1998 – Attur Division was newly formed and a new Taluk Valappadi was formed. Salem attained its present administrative set-up.
In the early 15th Century the present territories of Ramanathapuram district comprising of taluks Tiruvadanai, Paramakudi, Kamuthi, Mudukulathur, Ramanathapuram and Rameswaram were included in Pandiyan Kingdom. For a short period, this area was under the Chola Kings when Rajendra Chola brought it under his territory in 1063 AD. In 1520 AD., the Nayaks of Vijayangar took over this area under their control from the Pandiyan dynasty for about two centuries, Marava chieftains-Sethupathis who were Lords under Pandiyan Kings and reigned over this part (17th century). At the beginning of the 18th century, family disputes over succession resulted in the division of Ramanathapuram. With the help of the King of Thanjavur in 1730 A.D. one of the chieftains deposed Sethupathy and became the Raja of Sivaganga. Acting upon the weakness of the Nayak rules, the local chieftains (Palayakarars) became independent. Raja of Sivagangai, Sethupathy of Ramanathapuram were prominent among them. In 173, Chand, a Sahib of Carnatic, captured Ramanathapuram. In 1741, the area came under the control of the Marattas and then under the Nizam in 1744 AD, Nawab’s rule made displeasure in the mind of those chieftains. That made them declare the last Nayak as ruler of Pandiya Mandalam against the Nawab in 1752 AD. By that time, throne of Carnatic had two rivals, Shanda Sahib and Mohamed Ali, and this district was part of Carnatic. The British and French supported Chanda Sahib and Mohamed Ali respectively. It paved the way for series of conflicts in the southern part of the continent.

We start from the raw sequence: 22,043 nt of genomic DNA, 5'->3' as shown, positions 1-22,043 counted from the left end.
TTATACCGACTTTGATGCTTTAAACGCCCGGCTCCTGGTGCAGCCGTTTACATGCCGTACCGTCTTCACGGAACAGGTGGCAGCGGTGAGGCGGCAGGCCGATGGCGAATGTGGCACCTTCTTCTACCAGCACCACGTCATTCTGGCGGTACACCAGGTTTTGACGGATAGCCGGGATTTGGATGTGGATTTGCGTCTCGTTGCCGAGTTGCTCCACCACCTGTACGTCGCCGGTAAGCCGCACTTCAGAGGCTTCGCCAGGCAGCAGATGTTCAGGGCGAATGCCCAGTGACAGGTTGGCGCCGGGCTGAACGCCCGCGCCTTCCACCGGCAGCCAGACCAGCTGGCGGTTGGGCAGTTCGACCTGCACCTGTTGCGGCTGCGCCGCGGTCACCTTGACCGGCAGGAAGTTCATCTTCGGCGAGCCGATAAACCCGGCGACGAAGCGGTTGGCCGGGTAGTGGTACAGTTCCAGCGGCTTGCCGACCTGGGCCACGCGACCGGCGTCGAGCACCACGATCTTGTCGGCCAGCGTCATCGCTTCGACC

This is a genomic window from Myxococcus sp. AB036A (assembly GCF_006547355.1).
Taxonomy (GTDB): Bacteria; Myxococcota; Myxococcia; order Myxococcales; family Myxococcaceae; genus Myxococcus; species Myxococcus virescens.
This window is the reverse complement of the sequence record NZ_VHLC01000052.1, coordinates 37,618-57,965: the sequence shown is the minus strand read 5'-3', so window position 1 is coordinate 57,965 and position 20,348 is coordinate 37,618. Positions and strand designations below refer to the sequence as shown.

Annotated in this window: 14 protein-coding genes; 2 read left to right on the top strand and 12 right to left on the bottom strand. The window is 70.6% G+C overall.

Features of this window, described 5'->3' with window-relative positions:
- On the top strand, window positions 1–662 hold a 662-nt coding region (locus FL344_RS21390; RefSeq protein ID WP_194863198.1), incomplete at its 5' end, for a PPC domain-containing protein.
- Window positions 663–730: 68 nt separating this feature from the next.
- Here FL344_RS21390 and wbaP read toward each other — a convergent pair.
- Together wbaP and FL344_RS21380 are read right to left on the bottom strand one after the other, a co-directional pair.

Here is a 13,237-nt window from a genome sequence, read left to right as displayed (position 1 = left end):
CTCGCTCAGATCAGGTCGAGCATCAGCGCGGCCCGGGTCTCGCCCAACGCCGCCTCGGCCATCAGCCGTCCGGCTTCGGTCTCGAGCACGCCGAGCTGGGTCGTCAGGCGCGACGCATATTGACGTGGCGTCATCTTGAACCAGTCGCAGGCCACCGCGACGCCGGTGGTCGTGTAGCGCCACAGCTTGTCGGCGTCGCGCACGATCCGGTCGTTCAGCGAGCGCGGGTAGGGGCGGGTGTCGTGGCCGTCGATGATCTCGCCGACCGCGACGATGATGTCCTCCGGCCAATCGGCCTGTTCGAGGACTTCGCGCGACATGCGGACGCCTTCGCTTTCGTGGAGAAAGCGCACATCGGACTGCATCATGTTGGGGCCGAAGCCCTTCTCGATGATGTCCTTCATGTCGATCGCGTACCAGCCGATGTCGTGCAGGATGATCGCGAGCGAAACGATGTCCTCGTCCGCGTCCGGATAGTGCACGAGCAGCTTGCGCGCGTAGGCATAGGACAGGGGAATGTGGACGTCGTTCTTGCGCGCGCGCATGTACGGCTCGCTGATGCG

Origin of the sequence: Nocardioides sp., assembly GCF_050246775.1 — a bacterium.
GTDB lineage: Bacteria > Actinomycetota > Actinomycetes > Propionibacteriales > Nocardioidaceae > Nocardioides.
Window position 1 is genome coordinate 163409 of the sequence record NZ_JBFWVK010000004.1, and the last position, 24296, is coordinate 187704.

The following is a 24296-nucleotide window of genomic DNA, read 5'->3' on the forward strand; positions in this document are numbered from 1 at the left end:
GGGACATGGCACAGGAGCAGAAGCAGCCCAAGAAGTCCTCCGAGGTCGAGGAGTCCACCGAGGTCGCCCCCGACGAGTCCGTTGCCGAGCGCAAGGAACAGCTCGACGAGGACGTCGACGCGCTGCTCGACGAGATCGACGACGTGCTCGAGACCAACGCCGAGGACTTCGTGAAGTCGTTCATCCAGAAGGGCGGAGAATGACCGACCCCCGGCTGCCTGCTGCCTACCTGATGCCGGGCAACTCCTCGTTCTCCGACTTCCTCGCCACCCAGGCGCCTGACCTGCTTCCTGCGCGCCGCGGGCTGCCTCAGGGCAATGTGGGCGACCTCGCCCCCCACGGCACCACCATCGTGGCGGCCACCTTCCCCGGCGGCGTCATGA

In 1795, the British deposed Muthuramalinga Sethupathy and took control of the administration of Ramanathapuram. In 1801 Mangaleswari Nachiyar was made the Zamindar of Sivagangai After passing of Queen, the Marudhu Brothers took the charge by paying regular revenue to the East India company. In 1803 the Marudhu Brothers of Sivaganga revolted against the British in collaboration with Kattabomman of Panchalamkurichi. Colonel Agnew captured Marudhu Brothers and hanged them and made Gowri Vallbah Periya Udaya Thevar as Zamindar of Sivaganga. After the fall of Tippu Sultan, British took the control and imprisoned the Nawab. In 1892 the Zamindari system was abolished and a British Collector was appointed for administration.
In 1910, Ramanathapuram was formed by clubbing portions from Madurai and Tirunelveli district. Shri J.F. BRYANT I.C.S was the first collector. And this district was named as Ramanathapuram. During the British period this district was called “Ramnad”. The name continued after independence. Later the district was renamed as Ramanathapuram to be in conformity with the Tamil Name for this region.
As per GO.Ms.No. 347 dated 8.3.1985, Ramanathapuram was trifurcated on 15-3-85 as
1) Pasumpon Muthuramalinga Thevar District which consists of Thiruppattur, Karaikudi, Devakottai, Sivaganga, Manamadurai and Ilaiyankudi Taluks. This district was later renamed as Sivaganga district
2) Kamarajar District which consist of Sriviliputtur, Virudhunagar, Chiruchuli, Aruppukottai, Sattur and Rajapalayam Taluks.This district was later renamed as Virudhunagar district.
3) Ramanathapuram District, which consists of Tiruvadanai, Paramakudi, Kamuthi, Mudukulathur, Ramanathapuram and Rameswaram Taluks
Shri S.GURUMURTHY I.A.S was the district collector during the trifurcation of the Ramanathapuram district.
One village (Emaneswaram) of Ilaiyankudi Taluk in Sivagangai district was transferred to Paramakudi Taluk in Ramanathapuram District as per GO.Ms.No.393/Revenue Department Dated 15.03.1985. Rameswaram sub taluk was upgraded into full-fledged taluk as per GO.Ms.No.3248 dated 23.12.1981.